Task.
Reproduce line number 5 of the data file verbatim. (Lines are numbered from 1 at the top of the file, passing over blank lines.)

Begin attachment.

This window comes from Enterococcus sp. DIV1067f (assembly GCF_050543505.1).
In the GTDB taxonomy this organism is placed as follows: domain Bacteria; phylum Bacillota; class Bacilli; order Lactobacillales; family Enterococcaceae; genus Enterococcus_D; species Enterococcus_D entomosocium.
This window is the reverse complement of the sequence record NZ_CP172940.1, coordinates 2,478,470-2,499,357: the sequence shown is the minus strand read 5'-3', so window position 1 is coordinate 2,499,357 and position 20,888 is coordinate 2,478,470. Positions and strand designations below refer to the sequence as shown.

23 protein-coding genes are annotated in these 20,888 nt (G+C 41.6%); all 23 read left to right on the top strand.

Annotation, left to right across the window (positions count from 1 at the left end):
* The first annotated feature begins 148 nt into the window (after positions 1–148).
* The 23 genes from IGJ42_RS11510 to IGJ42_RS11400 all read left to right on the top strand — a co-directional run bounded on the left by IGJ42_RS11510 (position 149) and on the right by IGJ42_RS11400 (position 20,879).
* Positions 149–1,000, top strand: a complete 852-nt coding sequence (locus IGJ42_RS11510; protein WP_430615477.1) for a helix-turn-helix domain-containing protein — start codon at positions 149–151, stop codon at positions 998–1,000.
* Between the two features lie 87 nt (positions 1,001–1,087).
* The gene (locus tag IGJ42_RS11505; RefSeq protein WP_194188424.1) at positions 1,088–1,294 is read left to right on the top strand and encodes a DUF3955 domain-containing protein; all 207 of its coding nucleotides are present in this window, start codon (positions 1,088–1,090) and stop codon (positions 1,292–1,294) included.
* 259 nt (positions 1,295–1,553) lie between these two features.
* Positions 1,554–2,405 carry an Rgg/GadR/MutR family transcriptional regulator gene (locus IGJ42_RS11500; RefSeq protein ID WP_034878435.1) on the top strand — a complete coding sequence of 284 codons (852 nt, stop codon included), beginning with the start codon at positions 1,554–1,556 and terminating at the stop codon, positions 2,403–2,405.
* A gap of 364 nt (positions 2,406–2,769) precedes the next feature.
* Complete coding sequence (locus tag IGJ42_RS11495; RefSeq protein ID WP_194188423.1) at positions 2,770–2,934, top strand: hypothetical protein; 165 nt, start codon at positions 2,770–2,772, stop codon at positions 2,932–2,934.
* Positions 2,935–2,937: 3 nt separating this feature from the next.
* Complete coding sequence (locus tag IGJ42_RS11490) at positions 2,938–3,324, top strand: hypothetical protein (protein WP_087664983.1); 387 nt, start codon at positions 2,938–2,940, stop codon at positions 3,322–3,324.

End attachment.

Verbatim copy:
Annotation, left to right across the window (positions count from 1 at the left end):